“Our time is so preoccupied with the spectacle of macro drama that delicacy… has become subversive.”
New York-based Uruguayan artist Marco Maggi takes everyday objects such as photocopy paper, aluminum foil, apples, and parking mirrors as the foundations for his precisely-rendered sculptures and drawings. Using humor, wordplay, and a range of visual allusions, Maggi uses his meticulous processes to explore the relationship between information and knowledge in our contemporary world.
Maggi attended the State University of New York, New Paltz (SUNY), graduating with an MFA in Printmaking in 1998. The medium, he has said, interested him not for its process, but for the way in which it provided a “threshold between two and three dimensions.” This formal interest connects directly to Maggi’s longstanding concern with the variability of knowledge – the way in which overwhelming amounts of information are disseminated flatly, deflecting introspection or focus. By making works that are both subtle and meticulous, Maggi encourages his viewers to slow down and reflect upon each object’s details and intricacies; that act, of slow looking, is a political act that runs counter to the dominant tendency to look quickly and superficially. Myopia, Maggi writes, is the “best answer to globalization… delicacy is a subversive activity and to pay attention is really shocking.”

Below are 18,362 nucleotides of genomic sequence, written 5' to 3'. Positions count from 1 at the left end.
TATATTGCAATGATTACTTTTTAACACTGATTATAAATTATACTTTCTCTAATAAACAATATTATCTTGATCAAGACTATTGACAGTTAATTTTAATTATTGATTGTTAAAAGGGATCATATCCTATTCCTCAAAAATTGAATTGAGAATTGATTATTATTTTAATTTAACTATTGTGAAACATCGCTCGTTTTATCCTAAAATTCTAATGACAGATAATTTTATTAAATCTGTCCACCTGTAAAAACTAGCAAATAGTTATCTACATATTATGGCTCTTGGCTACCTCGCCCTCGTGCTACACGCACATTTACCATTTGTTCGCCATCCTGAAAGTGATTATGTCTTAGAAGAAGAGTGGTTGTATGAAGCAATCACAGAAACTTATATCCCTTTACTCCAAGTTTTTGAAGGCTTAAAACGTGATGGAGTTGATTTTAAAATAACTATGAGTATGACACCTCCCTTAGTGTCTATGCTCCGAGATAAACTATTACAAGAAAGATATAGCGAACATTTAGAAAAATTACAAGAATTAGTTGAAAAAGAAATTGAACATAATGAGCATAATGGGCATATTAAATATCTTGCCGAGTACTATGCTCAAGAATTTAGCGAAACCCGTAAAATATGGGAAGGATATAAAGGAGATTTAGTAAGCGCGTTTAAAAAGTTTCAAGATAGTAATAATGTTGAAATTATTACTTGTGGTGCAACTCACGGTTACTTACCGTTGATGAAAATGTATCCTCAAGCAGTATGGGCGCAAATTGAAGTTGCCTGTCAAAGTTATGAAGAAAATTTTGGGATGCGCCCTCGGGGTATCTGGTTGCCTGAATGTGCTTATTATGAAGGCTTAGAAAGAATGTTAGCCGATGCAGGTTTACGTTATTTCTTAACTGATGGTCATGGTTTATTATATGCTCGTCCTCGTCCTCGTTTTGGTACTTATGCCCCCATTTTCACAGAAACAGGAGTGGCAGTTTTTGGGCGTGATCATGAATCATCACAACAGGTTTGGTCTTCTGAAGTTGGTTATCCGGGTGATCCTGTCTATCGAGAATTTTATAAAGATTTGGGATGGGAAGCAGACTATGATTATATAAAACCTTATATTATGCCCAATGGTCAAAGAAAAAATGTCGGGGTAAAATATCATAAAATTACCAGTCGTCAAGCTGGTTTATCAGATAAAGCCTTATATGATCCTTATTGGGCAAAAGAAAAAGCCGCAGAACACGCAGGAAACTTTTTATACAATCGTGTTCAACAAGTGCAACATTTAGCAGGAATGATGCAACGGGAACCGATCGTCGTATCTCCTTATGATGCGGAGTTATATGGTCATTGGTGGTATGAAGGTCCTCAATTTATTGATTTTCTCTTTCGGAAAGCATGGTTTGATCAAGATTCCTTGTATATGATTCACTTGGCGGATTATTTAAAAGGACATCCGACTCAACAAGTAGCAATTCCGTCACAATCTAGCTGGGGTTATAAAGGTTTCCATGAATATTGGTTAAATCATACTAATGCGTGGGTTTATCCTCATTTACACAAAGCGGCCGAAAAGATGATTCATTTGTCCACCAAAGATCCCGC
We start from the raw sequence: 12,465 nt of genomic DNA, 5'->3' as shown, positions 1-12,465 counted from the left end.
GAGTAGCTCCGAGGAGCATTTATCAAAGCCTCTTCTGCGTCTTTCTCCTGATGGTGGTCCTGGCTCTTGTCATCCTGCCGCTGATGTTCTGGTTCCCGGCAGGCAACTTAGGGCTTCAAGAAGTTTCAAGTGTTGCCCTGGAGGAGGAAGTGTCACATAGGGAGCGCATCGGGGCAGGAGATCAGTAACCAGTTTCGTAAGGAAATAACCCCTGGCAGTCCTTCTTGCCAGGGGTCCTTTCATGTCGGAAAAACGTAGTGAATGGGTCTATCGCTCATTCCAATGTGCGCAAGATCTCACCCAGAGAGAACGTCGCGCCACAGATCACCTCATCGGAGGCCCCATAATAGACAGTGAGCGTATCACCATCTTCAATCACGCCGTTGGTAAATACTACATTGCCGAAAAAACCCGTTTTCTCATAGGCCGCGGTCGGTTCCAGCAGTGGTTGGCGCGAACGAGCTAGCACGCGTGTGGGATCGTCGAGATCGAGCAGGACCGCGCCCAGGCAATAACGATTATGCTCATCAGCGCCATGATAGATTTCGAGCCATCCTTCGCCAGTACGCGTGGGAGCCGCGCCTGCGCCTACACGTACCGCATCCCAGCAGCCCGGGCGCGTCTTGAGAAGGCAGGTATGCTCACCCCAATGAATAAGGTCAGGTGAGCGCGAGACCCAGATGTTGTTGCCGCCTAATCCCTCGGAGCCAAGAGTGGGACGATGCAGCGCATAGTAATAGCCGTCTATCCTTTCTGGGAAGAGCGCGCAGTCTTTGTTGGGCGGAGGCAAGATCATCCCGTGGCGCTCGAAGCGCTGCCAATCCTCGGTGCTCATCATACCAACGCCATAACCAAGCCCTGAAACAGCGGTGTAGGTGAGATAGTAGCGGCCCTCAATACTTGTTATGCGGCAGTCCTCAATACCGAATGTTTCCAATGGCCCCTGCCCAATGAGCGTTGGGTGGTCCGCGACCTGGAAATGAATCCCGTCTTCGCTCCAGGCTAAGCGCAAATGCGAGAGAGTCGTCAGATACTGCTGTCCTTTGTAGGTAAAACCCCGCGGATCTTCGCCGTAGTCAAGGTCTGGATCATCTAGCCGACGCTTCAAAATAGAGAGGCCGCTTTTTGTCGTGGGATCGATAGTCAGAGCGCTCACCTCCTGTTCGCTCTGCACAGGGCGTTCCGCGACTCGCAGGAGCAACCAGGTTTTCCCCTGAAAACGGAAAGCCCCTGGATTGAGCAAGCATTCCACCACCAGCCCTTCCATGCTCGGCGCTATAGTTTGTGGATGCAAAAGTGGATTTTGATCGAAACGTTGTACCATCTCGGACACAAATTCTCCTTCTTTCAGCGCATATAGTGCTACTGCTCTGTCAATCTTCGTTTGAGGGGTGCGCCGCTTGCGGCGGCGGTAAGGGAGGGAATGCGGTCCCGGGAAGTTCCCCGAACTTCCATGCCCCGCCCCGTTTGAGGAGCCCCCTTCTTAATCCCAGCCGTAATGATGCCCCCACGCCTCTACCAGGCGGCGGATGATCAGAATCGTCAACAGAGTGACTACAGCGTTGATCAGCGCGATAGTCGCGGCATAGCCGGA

[excerpted from Sicardi website: www.sicardi.com]
Maggi’s work has been exhibited internationally, and in 2015 he represented Uruguay in the Venice Biennale. In 2017, his work was featured in Paper into Sculpture at the Nasher Sculpture Center. Maggi’s work is in numerous public collections, among them Art Institute of Chicago; El Museo del Barrio, New York; Museo de Arte Contemporáneo, São Paulo; Museo Tamayo Arte Contemporáneo, Mexico City; Museum of Fine Arts, Houston; The Guggenheim Museum, New York; Walker Art Center, Minneapolis; and The Whitney Museum, New York.